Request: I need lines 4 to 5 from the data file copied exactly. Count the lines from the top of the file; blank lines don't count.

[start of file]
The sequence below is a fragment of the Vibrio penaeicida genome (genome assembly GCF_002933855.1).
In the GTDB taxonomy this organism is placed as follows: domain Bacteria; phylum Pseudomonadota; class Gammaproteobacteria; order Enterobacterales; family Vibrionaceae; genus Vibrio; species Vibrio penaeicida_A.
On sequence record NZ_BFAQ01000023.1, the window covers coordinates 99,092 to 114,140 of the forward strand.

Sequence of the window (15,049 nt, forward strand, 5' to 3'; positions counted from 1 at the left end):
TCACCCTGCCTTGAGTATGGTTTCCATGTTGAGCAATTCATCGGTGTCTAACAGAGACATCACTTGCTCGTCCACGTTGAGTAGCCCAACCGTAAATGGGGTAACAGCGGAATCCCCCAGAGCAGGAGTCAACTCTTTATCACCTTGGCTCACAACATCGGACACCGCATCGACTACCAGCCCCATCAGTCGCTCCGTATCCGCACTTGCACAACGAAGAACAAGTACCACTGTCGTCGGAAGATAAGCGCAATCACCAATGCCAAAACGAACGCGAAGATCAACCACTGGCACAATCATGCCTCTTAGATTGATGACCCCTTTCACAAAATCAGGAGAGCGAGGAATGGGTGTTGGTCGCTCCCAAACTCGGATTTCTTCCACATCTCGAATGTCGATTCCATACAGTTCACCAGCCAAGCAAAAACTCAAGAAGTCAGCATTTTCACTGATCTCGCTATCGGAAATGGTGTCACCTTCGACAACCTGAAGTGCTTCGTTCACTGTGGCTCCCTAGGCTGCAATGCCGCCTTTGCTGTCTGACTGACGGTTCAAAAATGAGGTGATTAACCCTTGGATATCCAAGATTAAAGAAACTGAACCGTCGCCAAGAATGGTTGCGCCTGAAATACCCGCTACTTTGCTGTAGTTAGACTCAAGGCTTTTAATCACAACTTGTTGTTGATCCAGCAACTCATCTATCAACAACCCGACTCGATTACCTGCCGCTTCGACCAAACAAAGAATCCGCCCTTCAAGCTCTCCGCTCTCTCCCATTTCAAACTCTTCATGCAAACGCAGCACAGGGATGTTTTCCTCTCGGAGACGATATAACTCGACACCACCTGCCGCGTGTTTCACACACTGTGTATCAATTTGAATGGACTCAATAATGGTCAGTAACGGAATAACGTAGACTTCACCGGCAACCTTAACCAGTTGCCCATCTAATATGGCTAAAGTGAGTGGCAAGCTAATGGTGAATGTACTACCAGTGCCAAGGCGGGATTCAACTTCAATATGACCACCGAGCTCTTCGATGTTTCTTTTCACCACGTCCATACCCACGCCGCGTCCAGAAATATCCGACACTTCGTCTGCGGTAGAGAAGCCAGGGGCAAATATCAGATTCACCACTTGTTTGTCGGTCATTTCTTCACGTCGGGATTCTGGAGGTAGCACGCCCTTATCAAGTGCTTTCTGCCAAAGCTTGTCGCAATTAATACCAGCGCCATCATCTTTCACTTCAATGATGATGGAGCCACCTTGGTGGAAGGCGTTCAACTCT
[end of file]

Sequence of the window (15,049 nt, forward strand, 5' to 3'; positions counted from 1 at the left end):
TCACCCTGCCTTGAGTATGGTTTCCATGTTGAGCAATTCATCGGTGTCTAACAGAGACATCACTTGCTCGTCCACGTTGAGTAGCCCAACCGTAAATGGGGTAACAGCGGAATCCCCCAGAGCAGGAGTCAACTCTTTATCACCTTGGCTCACAACATCGGACACCGCATCGACTACCAGCCCCATCAGTCGCTCCGTATCCGCACTTGCACAACGAAGAACAAGTACCACTGTCGTCGGAAGATAAGCGCAATCACCAATGCCAAAACGAACGCGAAGATCAACCACTGGCACAATCATGCCTCTTAGATTGATGACCCCTTTCACAAAATCAGGAGAGCGAGGAATGGGTGTTGGTCGCTCCCAAACTCGGATTTCTTCCACATCTCGAATGTCGATTCCATACAGTTCACCAGCCAAGCAAAAACTCAAGAAGTCAGCATTTTCACTGATCTCGCTATCGGAAATGGTGTCACCTTCGACAACCTGAAGTGCTTCGTTCACTGTGGCTCCCTAGGCTGCAATGCCGCCTTTGCTGTCTGACTGACGGTTCAAAAATGAGGTGATTAACCCTTGGATATCCAAGATTAAAGAAACTGAACCGTCGCCAAGAATGGTTGCGCCTGAAATACCCGCTACTTTGCTGTAGTTAGACTCAAGGCTTTTAATCACAACTTGTTGTTGATCCAGCAACTCATCTATCAACAACCCGACTCGATTACCTGCCGCTTCGACCAAACAAAGAATCCGCCCTTCAAGCTCTCCGCTCTCTCCCATTTCAAACTCTTCATGCAAACGCAGCACAGGGATGTTTTCCTCTCGGAGACGATATAACTCGACACCACCTGCCGCGTGTTTCACACACTGTGTATCAATTTGAATGGACTCAATAATGGTCAGTAACGGAATAACGTAGACTTCACCGGCAACCTTAACCAGTTGCCCATCTAATATGGCTAAAGTGAGTGGCAAGCTAATGGTGAATGTACTACCAGTGCCAAGGCGGGATTCAACTTCAATATGACCACCGAGCTCTTCGATGTTTCTTTTCACCACGTCCATACCCACGCCGCGTCCAGAAATATCCGACACTTCGTCTGCGGTAGAGAAGCCAGGGGCAAATATCAGATTCACCACTTGTTTGTCGGTCATTTCTTCACGTCGGGATTCTGGAGGTAGCACGCCCTTATCAAGTGCTTTCTGCCAAAGCTTGTCGCAATTAATACCAGCGCCATCATCTTTCACTTCAATGATGATGGAGCCACCTTGGTGGAAGGCGTTCAACTCT